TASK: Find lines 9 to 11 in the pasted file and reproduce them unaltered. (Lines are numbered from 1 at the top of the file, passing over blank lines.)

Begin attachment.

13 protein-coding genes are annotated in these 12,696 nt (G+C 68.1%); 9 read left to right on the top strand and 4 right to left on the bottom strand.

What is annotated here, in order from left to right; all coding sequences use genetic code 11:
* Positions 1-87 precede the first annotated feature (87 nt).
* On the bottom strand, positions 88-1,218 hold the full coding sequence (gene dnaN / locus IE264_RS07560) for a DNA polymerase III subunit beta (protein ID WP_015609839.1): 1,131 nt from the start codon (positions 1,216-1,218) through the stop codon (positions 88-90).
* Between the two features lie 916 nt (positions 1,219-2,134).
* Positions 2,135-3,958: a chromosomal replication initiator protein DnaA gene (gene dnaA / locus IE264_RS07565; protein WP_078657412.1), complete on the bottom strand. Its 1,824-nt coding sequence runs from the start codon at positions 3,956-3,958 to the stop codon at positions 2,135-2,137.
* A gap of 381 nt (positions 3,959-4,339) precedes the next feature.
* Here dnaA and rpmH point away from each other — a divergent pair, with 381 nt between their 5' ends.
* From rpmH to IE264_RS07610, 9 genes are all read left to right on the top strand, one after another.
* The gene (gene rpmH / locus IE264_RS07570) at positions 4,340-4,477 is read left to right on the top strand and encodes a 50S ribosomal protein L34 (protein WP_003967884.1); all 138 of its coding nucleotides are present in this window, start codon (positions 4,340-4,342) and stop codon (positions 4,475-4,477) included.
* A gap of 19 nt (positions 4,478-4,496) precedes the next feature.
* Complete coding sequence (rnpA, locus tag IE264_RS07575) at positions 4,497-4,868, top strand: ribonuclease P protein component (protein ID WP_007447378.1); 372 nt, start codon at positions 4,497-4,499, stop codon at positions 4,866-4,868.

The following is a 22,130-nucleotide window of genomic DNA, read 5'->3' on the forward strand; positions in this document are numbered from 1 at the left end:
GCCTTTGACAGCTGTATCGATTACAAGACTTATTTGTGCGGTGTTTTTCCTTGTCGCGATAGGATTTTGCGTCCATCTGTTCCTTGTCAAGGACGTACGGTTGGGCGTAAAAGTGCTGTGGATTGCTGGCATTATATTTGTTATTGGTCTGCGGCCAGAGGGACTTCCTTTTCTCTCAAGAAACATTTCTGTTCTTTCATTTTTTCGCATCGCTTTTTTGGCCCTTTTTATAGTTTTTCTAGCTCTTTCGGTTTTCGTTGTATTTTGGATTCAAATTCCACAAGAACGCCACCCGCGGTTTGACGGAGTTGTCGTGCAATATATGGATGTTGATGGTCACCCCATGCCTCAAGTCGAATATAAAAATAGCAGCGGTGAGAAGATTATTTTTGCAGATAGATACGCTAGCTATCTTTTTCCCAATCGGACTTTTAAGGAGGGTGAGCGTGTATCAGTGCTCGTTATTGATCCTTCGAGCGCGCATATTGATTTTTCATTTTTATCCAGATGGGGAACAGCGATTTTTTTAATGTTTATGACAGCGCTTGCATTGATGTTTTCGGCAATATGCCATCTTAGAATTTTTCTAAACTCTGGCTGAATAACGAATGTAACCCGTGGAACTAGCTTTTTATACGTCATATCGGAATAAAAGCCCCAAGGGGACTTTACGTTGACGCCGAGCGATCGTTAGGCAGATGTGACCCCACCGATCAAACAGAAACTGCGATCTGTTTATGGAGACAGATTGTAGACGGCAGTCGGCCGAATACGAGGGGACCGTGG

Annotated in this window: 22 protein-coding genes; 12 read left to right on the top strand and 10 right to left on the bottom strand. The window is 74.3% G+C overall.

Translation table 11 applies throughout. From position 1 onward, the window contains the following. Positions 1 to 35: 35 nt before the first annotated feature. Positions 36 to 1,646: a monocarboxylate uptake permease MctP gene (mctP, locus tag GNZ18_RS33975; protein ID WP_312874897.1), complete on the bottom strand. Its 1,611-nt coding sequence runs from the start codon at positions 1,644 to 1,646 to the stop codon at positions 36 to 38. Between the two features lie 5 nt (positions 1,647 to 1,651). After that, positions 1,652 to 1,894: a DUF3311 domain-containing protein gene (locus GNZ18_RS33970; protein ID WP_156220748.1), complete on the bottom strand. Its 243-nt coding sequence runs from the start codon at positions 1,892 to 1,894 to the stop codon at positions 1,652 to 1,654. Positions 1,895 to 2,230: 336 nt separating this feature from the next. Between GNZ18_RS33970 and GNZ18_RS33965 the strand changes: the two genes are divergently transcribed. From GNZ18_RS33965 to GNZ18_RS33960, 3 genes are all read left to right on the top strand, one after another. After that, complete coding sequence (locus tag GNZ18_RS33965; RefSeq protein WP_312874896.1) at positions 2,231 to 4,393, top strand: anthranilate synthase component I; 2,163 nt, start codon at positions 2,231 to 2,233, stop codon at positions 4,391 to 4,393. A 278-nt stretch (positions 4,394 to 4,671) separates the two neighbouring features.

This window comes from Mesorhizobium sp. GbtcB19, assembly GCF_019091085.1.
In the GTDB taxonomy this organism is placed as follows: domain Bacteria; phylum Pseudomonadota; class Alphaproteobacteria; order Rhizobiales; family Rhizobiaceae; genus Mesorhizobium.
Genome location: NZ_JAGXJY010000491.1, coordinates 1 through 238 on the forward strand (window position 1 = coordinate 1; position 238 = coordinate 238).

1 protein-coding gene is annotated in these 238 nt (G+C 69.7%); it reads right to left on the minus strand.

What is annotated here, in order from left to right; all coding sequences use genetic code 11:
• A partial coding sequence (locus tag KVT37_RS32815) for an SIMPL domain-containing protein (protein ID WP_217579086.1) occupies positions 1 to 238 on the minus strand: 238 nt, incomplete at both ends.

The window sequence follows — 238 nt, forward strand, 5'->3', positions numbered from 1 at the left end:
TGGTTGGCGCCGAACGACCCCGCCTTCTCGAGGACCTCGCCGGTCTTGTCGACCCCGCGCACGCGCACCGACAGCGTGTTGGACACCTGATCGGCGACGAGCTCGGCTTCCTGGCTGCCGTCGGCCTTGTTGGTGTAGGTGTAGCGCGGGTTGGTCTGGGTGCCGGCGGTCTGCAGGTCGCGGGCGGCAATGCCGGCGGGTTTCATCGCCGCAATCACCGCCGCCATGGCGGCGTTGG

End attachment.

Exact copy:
* From rpmH to IE264_RS07610, 9 genes are all read left to right on the top strand, one after another.
* The gene (gene rpmH / locus IE264_RS07570) at positions 4,340-4,477 is read left to right on the top strand and encodes a 50S ribosomal protein L34 (protein WP_003967884.1); all 138 of its coding nucleotides are present in this window, start codon (positions 4,340-4,342) and stop codon (positions 4,475-4,477) included.
* A gap of 19 nt (positions 4,478-4,496) precedes the next feature.